Researchers mimic two natural energy processes with a single catalyst
Nature is quite good at doing certain kinds of chemistry. For example, water is continuously transformed into its constituents, oxygen, protons, and electrons, and back again as a way of storing and using energy by plants and animals. Technologies based on natural chemical pathways could help to meet mankind's growing energy demands. Specialized enzymes present in plant and animal cells for certain chemical reactions have inspired chemists to try and reproduce natural processes in artificial solar cells and fuel cells.
Now, researchers based at Kyushu University have developed a single catalyst capable of acting as both a fuel cell that consumes hydrogen to release energy and a photosynthetic system able to make oxygen using solar energy. The group recently reported their findings in ChemCatChem.
"People have tried before to artificially replicate the behavior of hydrogenase and photosystem II," says corresponding author Professor Seiji Ogo of Kyushu University."But ours is the first study to combine these two very specific biological functions into a single catalytic system that can do both."
Hydrogenase is an enzyme present in organisms that acts like a natural fuel cell, consuming hydrogen for energy. Photosystem II allows plants to turn water into oxygen under sunlight. Both these processes involve oxidations, where either hydrogen or water molecules give up some of their electrons.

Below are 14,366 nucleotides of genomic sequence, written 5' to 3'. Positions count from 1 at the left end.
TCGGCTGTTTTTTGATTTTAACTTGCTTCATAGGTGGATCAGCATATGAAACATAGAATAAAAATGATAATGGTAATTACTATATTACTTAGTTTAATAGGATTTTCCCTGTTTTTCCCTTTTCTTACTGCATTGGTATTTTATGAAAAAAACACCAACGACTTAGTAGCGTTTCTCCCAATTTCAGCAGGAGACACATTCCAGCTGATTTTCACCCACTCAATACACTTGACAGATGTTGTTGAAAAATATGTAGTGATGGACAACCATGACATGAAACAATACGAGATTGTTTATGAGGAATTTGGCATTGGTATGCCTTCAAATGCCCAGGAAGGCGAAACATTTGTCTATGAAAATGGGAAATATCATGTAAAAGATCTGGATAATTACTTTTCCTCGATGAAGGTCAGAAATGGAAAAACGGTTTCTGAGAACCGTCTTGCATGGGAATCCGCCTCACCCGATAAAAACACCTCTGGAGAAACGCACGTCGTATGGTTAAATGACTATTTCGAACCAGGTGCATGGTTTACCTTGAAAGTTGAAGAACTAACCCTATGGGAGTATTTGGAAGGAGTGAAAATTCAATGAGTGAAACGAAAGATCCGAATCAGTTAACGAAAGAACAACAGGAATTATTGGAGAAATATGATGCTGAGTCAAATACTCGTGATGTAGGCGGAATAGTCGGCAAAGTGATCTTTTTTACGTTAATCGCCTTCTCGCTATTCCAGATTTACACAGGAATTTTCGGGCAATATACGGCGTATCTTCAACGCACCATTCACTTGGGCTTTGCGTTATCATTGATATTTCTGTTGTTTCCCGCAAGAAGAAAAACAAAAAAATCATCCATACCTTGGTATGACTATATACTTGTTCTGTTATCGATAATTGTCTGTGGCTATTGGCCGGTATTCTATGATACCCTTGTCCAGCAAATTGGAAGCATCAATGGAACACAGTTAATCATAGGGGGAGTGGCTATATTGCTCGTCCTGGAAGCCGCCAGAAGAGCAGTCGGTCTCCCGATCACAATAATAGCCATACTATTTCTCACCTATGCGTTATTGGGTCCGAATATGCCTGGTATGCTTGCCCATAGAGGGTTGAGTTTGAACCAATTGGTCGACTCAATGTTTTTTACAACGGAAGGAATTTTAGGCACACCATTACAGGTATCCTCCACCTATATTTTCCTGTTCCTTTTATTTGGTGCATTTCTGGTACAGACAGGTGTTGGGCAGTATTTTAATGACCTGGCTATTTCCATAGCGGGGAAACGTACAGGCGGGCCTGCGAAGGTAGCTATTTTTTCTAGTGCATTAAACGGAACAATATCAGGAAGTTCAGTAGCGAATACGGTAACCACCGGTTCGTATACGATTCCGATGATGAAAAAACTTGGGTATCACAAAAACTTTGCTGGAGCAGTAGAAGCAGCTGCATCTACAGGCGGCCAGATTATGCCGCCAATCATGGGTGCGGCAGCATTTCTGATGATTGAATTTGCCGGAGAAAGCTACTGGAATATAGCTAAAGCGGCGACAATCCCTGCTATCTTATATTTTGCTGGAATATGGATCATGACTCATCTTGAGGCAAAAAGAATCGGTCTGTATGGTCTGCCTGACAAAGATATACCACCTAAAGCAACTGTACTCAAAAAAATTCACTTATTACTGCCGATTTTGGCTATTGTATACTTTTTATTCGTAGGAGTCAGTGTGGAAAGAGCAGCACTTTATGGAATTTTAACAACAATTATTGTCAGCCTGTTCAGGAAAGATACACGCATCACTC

The researchers synthesized a catalyst containing the metal iridium, which is capable of accepting and releasing a number of electrons. They showed that in a fuel cell, their catalyst produced electrical power by accepting electrons from hydrogen. Changing the supporting materials in the catalyst could generate power from sunlight through a cycle involving oxidation of water.
The researchers managed to isolate the chemical and use X-ray diffraction to provide new insights into its structure and behavior as a catalyst for the first time. Corresponding author Professor Seiji Ogo says, "The power output of our system is still rather low for any practical applications, but this work represents a unique demonstration of two different kinds of energy generating processes from a single catalyst. We hope these findings will show that chemists still have much to learn from natural processes."